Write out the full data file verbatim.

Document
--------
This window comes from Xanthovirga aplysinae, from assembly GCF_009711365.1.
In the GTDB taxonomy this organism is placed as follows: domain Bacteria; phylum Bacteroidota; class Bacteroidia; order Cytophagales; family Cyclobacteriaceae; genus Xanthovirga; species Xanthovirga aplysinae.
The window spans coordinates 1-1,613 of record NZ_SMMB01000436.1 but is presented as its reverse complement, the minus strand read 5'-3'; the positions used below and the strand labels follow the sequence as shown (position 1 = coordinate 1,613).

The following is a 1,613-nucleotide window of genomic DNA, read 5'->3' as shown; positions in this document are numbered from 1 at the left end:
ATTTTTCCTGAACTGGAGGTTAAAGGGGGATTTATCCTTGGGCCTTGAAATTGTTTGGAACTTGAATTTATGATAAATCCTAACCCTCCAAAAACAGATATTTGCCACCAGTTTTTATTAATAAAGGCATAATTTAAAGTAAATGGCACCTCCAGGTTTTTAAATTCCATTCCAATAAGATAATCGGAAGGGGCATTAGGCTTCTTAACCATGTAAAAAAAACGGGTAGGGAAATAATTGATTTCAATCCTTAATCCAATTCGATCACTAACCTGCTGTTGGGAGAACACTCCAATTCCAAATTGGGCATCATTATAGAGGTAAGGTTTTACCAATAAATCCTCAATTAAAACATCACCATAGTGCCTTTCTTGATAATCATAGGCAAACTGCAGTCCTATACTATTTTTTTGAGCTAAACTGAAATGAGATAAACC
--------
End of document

This window comes from Xanthovirga aplysinae, from assembly GCF_009711365.1.
In the GTDB taxonomy this organism is placed as follows: domain Bacteria; phylum Bacteroidota; class Bacteroidia; order Cytophagales; family Cyclobacteriaceae; genus Xanthovirga; species Xanthovirga aplysinae.
The window spans coordinates 1-1,613 of record NZ_SMMB01000436.1 but is presented as its reverse complement, the minus strand read 5'-3'; the positions used below and the strand labels follow the sequence as shown (position 1 = coordinate 1,613).

The following is a 1,613-nucleotide window of genomic DNA, read 5'->3' as shown; positions in this document are numbered from 1 at the left end:
ATTTTTCCTGAACTGGAGGTTAAAGGGGGATTTATCCTTGGGCCTTGAAATTGTTTGGAACTTGAATTTATGATAAATCCTAACCCTCCAAAAACAGATATTTGCCACCAGTTTTTATTAATAAAGGCATAATTTAAAGTAAATGGCACCTCCAGGTTTTTAAATTCCATTCCAATAAGATAATCGGAAGGGGCATTAGGCTTCTTAACCATGTAAAAAAAACGGGTAGGGAAATAATTGATTTCAATCCTTAATCCAATTCGATCACTAACCTGCTGTTGGGAGAACACTCCAATTCCAAATTGGGCATCATTATAGAGGTAAGGTTTTACCAATAAATCCTCAATTAAAACATCACCATAGTGCCTTTCTTGATAATCATAGGCAAACTGCAGTCCTATACTATTTTTTTGAGCTAAACTGAAATGAGATAAACC